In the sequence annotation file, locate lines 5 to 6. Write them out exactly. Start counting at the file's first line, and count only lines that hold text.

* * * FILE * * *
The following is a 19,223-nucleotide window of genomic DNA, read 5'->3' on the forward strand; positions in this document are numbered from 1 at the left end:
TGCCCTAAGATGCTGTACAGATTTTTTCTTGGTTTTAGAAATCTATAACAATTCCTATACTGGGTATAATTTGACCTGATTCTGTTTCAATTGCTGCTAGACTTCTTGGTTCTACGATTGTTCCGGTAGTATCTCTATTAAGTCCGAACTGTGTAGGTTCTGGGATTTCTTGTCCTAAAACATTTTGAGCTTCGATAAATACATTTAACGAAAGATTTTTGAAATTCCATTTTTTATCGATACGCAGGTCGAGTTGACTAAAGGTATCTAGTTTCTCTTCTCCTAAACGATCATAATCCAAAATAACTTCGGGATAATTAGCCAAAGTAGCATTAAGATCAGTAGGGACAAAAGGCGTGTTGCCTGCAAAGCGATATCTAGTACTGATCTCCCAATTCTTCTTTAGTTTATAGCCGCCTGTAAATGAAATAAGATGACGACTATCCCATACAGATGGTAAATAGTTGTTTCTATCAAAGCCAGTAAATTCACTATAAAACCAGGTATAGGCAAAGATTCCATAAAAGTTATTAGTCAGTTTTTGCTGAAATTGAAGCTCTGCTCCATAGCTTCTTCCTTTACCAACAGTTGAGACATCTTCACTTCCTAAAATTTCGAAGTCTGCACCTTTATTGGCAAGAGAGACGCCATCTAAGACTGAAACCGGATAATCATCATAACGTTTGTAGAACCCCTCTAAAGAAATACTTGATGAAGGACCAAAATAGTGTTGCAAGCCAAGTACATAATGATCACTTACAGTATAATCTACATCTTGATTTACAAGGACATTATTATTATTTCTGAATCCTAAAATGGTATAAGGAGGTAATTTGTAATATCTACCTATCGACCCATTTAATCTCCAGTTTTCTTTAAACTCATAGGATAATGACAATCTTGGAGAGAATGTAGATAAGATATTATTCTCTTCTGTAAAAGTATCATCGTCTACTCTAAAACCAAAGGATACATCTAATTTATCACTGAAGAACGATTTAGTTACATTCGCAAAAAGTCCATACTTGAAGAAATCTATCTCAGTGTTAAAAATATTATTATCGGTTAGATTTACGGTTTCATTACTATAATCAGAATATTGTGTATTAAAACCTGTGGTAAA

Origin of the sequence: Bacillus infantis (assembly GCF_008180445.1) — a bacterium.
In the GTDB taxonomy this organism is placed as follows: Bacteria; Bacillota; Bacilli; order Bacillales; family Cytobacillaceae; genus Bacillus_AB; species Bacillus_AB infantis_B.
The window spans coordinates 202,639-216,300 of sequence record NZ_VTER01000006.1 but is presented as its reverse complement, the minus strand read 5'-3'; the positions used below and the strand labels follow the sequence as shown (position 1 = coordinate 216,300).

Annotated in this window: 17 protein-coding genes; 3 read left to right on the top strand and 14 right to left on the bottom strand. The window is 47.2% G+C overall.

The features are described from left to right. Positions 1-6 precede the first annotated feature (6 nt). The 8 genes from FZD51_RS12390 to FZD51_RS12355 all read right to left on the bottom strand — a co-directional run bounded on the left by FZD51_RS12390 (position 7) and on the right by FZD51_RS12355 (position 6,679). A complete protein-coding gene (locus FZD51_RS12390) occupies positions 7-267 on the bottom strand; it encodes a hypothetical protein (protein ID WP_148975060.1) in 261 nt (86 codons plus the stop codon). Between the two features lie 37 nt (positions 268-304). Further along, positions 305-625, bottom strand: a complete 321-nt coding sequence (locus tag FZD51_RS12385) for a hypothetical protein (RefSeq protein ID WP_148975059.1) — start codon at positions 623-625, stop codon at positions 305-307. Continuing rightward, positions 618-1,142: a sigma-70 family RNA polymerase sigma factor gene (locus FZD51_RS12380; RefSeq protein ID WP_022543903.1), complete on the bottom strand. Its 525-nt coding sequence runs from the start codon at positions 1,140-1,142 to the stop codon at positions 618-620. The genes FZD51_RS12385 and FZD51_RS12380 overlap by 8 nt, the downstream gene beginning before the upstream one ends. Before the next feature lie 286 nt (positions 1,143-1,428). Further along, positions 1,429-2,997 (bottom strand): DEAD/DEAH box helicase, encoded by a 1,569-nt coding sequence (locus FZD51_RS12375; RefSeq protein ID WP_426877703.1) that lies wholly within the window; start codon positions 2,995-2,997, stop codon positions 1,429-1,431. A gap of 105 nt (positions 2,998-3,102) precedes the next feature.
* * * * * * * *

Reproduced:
The window spans coordinates 202,639-216,300 of sequence record NZ_VTER01000006.1 but is presented as its reverse complement, the minus strand read 5'-3'; the positions used below and the strand labels follow the sequence as shown (position 1 = coordinate 216,300).

Annotated in this window: 17 protein-coding genes; 3 read left to right on the top strand and 14 right to left on the bottom strand. The window is 47.2% G+C overall.